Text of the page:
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Non-visual photosensation enables animals to sense light without sight. However, the cellular and molecular mechanisms of non-visual photobehaviors are poorly understood, especially in vertebrate animals. Here, we describe the photomotor response (PMR), a robust and reproducible series of motor behaviors in zebrafish that is elicited by visual wavelengths of light, but does not require the eyes, pineal gland or other canonical deep-brain photoreceptive organs. Unlike the relatively slow effects of canonical non-visual pathways, motor circuits are strongly and quickly (seconds) recruited during the PMR behavior. We find that the hindbrain is both necessary and sufficient to drive these behaviors. Using in vivo calcium imaging, we identify a discrete set of neurons within the hindbrain whose responses to light mirror the PMR behavior. Pharmacological inhibition of the visual cycle blocks PMR behaviors, suggesting that opsin-based photoreceptors control this behavior. These data represent the first known light-sensing circuit in the vertebrate hindbrain.
How the nervous system senses and responds to light is a fundamental question in neuroscience. Photobiology has traditionally focused on visual pathways (Ridge et al., 2003). However, non-visual photo-sensation also plays an important role in animal physiology and behavior (Lucas et al., 1999; Berson et al., 2002; Hattar et al., 2003; Zaidi et al., 2007; Noseda et al., 2010). The majority of research on non-visual photic behaviors has been dedicated to understanding circadian rhythms, which are controlled via hormones over relatively long timescales (hours to days) (Reppert and Weaver, 2001). Beyond circadian rhythms, non-visual pathways can also control motor behaviors on a short time scale (seconds) (Becker and Cone, 1966; Harth and Heaton, 1973; Heaton and Harth, 1974; Peirson et al., 2009). For example, it has been recently shown that deep brain photoreceptors control light-seeking behaviors in zebrafish larvae (Fernandes et al., 2012). Such behaviors are a fundamental aspect of how the vertebrate nervous system responds to light, but remain poorly understood at the cellular and molecular level.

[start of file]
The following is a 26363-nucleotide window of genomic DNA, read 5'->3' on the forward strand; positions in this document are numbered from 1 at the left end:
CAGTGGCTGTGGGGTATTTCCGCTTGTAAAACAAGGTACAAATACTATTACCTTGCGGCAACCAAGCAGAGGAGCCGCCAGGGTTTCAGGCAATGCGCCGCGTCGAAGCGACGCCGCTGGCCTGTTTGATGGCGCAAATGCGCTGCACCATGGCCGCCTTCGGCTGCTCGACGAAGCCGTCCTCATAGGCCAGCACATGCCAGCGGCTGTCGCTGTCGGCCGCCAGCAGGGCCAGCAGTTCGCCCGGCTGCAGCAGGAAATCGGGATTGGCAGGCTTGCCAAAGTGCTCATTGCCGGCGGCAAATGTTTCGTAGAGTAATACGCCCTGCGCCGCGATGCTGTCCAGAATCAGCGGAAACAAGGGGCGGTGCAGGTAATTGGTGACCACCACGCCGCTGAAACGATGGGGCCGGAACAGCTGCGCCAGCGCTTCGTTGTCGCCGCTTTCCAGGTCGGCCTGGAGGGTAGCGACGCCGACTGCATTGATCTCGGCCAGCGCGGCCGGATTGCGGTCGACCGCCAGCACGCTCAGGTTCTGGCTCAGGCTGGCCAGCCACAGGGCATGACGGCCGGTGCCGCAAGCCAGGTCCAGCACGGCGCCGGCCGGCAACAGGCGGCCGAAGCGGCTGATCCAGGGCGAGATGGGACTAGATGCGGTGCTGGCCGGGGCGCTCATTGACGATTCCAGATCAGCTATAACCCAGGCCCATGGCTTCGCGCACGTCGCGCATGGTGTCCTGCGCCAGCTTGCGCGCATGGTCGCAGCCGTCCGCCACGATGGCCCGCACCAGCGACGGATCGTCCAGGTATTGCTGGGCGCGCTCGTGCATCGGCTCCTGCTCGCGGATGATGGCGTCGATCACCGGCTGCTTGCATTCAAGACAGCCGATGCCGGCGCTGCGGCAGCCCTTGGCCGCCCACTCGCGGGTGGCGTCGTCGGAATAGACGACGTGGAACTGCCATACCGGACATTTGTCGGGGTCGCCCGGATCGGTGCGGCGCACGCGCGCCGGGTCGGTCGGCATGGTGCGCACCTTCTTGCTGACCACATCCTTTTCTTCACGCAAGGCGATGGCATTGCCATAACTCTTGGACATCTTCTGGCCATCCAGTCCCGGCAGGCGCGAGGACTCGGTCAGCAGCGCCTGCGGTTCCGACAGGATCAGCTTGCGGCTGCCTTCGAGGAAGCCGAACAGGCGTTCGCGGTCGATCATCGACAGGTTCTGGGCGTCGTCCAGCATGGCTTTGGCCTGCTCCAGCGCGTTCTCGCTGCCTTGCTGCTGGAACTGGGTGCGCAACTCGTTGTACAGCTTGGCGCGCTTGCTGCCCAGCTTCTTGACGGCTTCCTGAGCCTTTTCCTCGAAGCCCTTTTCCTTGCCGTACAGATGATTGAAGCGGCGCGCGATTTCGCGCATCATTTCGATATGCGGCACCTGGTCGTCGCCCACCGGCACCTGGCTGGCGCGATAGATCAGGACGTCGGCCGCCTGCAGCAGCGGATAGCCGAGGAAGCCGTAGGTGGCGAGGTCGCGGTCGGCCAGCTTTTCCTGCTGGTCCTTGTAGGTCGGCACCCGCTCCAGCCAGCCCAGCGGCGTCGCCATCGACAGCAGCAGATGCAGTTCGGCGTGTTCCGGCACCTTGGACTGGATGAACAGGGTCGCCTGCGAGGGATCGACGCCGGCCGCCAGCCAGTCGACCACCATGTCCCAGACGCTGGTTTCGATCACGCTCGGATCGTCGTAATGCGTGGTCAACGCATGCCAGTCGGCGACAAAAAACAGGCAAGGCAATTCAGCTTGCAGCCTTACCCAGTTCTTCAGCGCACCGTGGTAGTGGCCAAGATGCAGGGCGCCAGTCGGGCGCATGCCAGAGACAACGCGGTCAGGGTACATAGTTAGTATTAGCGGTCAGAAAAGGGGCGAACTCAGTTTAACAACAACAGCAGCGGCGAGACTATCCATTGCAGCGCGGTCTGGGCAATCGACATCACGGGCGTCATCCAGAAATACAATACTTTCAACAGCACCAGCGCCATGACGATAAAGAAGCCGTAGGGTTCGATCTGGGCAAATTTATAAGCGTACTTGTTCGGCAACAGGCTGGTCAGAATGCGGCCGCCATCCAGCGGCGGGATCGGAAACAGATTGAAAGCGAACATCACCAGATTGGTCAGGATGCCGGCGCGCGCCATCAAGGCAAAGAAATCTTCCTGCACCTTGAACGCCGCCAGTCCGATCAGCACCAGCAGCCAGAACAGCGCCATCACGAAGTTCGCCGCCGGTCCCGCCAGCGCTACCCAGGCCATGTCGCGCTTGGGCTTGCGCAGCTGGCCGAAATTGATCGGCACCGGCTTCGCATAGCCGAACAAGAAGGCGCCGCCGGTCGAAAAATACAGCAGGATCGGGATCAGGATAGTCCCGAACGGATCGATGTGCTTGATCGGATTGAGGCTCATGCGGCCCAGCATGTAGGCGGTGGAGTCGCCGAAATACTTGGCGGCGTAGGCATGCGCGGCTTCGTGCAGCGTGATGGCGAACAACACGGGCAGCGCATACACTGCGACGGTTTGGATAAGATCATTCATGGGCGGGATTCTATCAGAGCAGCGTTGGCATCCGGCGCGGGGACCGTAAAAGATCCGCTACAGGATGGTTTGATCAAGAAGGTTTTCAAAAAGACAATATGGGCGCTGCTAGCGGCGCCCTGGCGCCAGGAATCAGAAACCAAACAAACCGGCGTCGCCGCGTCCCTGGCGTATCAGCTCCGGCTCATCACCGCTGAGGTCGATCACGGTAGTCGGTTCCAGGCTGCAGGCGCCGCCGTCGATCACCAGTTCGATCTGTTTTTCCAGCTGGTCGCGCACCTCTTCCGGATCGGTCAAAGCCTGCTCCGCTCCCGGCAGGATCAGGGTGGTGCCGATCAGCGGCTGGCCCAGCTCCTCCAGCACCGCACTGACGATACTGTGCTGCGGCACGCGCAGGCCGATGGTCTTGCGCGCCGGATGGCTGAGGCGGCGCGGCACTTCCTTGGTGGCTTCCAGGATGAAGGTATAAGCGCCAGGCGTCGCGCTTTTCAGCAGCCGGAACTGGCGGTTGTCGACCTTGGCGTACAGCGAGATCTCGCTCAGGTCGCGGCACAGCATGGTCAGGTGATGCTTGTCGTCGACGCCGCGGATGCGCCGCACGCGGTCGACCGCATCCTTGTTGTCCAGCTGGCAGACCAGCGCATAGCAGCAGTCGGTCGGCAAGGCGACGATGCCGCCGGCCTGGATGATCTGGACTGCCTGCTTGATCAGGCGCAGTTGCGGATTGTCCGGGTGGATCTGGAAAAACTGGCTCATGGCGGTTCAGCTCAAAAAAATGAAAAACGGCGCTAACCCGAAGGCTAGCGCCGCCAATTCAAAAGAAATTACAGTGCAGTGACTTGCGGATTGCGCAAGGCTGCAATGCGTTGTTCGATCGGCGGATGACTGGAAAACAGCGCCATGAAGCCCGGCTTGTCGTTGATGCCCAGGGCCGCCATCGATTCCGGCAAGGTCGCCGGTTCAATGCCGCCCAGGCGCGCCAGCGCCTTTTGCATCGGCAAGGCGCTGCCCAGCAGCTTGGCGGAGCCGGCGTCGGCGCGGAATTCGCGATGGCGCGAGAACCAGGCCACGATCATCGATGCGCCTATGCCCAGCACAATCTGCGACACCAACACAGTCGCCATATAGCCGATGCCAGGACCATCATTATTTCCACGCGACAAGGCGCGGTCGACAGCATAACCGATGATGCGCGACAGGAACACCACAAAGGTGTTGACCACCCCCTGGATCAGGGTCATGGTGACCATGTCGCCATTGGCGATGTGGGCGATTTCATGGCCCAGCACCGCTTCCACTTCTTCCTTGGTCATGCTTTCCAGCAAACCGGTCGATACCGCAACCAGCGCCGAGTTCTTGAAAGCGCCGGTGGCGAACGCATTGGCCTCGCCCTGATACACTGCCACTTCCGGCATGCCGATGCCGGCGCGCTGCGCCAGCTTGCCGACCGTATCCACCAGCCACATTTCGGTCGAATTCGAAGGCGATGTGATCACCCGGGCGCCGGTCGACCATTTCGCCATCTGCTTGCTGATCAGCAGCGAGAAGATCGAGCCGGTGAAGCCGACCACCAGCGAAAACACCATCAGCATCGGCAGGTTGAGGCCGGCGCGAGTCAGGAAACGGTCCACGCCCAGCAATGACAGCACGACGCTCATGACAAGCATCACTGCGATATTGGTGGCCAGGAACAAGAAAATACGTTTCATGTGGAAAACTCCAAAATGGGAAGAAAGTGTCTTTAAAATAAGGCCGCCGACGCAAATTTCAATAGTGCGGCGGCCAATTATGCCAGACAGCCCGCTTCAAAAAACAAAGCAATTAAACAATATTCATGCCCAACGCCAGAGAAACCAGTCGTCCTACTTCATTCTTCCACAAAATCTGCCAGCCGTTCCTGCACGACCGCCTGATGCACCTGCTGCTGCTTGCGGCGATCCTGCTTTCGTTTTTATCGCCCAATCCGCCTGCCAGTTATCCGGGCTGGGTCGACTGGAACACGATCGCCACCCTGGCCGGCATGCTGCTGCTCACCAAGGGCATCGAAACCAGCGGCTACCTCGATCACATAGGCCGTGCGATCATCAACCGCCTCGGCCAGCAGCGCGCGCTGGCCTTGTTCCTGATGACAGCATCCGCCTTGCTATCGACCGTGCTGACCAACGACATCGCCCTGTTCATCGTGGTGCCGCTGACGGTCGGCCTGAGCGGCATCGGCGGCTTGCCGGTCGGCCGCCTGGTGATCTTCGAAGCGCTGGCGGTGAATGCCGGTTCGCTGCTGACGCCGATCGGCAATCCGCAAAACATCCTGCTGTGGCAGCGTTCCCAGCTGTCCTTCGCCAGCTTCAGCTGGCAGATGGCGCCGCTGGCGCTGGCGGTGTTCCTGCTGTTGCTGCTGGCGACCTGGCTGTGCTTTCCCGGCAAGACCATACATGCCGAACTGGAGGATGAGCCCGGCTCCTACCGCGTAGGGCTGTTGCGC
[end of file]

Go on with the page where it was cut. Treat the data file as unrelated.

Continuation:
The retina is the only known light-detecting organ in mammals. However, some birds and reptiles express specialized extraocular photoreceptors in various organs including the pineal complex, deep brain, and skin (Yoshikawa et al., 1998; Vigh et al., 2002). A number of photopigments have been identified in these extra ocular tissues, including pinopsin (Okano et al., 1994; Max et al., 1995), melanopsin (Provencio et al., 1998), parapinopsin (Blackshaw and Snyder, 1997), exo-rhodopsin (Mano et al., 1999), vertebrate-ancient opsin (Val-opsin) (Kojima et al., 2000) and neuropsin (Nakane et al., 2010). These opsins are thought to enable non-visual photodetection (Vigh et al., 2002). However, their precise roles in physiology and behavior are poorly understood. Here, we have investigated the phenotypic, cellular and molecular mechanisms of the zebrafish photomotor response behavior using a combination of genetic, behavioral, electrophysiological and calcium imaging techniques. We find an unexpected circuit in the zebrafish hindbrain that is required for non-visual light-driven motor behaviors. These data implicate a new locus of photosensitive hindbrain neurons controlling non-visual light detection and motor behaviors in vertebrates.
Zebrafish embryos were collected from group mating wild type zebrafish (Ekkwill). Embryos, of either sex, were raised in HEPES (10 mM) buffered E3 media in a dark incubator at 28 °C.
The PMR assay was performed as described (Kokel et al., 2010). Briefly, groups of 8–10 embryos were distributed into the wells of flat bottom black 96 well plates. 1000 frames of digital video were recorded at 30 fps. The motion index was calculated by frame differencing. ‘Excitation scores’ are calculated by taking the 75th percentile of the motion index during indicated phases of the PMR behavior. Measurements and analysis were performed using the Metamorph and Matlab software packages.